Wall Street has changed. Big business has changed. American consumer habits have changed. What about philanthropy – Has it changed? Has it changed anywhere near how it needs to change? This subject is beginning to get some needed attention. Two thought provoking articles published yesterday by Philanthropy thought leaders inspired this post. Here’s a summary and my thoughts on the subject.
The Wall Street Journal had a special Philanthropy section yesterday with the lead article entitled “What’s Wrong With Charitable Giving & How to Fix It” by Pablo Eisenberg, a senior fellow at the Georgetown Public Policy Institute. Pablo gets right to the point with this assessment: “Much of current philanthropic giving, by foundations and individuals, neither meets the needs of our charitable organizations nor addresses some of our most urgent public needs. Foundation practices today are too bureaucratic, inflexible and cautious, and too focused on short-term objectives.” Pablo goes on to say that the primary responsibility for maintaining the strength of the nonprofit community should rest with philanthropic institutions and individual donors not the government. He recommends nine changes that foundations should embrace.
1. Increase the Distribution Percentage –A change in payout ratio from 5% to 6% could increase nonprofit coffers by $10 Billion a year. (Wow!)
2. Increase General Operating Support (All Nonprofits will applaud this one)
3. Increase Multiyear funding – Pablo suggests 5, 10 and 20 years to allow for long term goals to be reached. Few give grants beyond two years.
4. Adopt Rolling grant Making – Simply done by delegating decision making to board committees between board meetings
5. Allocate More Funds to the Truly Needy – (I was astounded by the estimate that not more than 5% of foundation money is given to the truly needy)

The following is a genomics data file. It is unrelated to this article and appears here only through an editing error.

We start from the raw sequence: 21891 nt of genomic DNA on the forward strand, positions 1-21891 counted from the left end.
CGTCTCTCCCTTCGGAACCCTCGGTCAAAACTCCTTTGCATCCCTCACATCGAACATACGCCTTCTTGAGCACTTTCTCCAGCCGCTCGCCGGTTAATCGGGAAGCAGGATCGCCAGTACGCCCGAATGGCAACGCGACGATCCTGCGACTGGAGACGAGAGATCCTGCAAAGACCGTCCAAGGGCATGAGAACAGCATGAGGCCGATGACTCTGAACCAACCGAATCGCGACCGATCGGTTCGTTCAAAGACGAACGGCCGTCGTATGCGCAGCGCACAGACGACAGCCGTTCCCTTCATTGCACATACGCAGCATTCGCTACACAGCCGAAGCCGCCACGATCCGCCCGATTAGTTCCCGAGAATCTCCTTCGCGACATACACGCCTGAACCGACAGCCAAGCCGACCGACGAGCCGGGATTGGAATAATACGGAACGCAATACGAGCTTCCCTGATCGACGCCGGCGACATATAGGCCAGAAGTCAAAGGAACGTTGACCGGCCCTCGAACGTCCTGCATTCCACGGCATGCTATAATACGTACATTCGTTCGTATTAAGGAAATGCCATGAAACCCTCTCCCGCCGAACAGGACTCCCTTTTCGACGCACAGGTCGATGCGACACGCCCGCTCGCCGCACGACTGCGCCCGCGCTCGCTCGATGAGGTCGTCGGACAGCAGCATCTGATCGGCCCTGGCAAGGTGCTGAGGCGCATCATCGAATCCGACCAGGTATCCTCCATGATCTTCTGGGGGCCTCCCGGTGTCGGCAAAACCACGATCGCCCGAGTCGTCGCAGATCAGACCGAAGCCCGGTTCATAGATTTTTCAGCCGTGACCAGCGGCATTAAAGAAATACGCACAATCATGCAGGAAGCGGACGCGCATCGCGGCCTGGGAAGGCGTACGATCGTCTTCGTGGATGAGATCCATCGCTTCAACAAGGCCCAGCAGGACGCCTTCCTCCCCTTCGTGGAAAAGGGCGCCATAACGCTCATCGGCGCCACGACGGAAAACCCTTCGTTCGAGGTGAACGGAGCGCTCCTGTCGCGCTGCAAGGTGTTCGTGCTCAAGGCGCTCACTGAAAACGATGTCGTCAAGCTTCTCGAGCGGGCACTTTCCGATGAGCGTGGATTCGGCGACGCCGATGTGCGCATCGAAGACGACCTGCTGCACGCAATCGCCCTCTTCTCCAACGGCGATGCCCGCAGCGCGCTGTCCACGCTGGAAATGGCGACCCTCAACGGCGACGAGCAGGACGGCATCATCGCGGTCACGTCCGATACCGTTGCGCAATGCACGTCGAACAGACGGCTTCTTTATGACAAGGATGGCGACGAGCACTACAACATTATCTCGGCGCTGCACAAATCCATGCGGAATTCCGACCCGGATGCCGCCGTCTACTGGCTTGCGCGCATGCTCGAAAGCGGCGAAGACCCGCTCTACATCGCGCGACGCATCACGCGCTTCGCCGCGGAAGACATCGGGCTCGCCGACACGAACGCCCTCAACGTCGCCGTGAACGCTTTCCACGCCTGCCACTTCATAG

6. Reach Out to Local Groups And Underserved Regions - large parts of the country are underserved by philanthropy.
7. Simplify Application and Reporting Procedures – Eliminate excessively detailed and time-consuming grant-application and reporting procedures and unnecessary data required by foundations (I hear Nonprofits applauding again)
8. Improve Public Accountability – Pablo notes that newspapers have been the real public’s watchdog and their demise and extensive streamlining has reduced this capability. He suggests that foundations fund conversions of today’s newspapers to nonprofit versions
9. Fund the Watchdogs - organizations that monitor and assess government policies, public agencies, nonprofits, business and other major institutions such as the National Committee for Responsive Philanthropy
Pablo concludes with: “If foundations do not change, the public will have every right to question whether American taxpayers are getting their money's worth.”
Read the whole article - What's Wrong With Charitable Giving—and How to Fix It
While Mr. Eisenberg discussed foundation giving, Sean Stannard-Stockton has been featuring articles this past week about why people give to charity on his popular blog, Tactical Philanthropy. There has been an explosion of comments left on this topic and yesterday’s article really dovetailed with this one. Sean drew on an blog post from 2008 when he built on Maslow’s hierarchy of needs and said that he believed that giving is motivated by humans’ deeply held need to find meaning in life. In last week’s guest post on this blog, Charles Bronfman suggested that we all should understand our own motivation for giving as a starting point.
Sean Stannard-Stockton's post "Why Do People Give to Charity"
The Art of Giving: Where the Soul Meets a Business Plan, by Charles Bronfman and Jeffrey Solomon is available at Amazon.com
These articles gave me a lot to think about. I have been proud that my husband and I have a giving strategy which takes into account our means and distributes our giving according to our priority interests. When I work with nonprofits on strategic planning I am always amazed when updating mission statements how much the mission of organizations can change over time. The updated mission provides the basis for a strategic plan. Likewise it may be time for my husband and I to take a philosophical look at our current giving and start by asking what motivates us. What does motivate us and should we be doing anything different? How about you? Is it time for a soul searching look at the whole issue?
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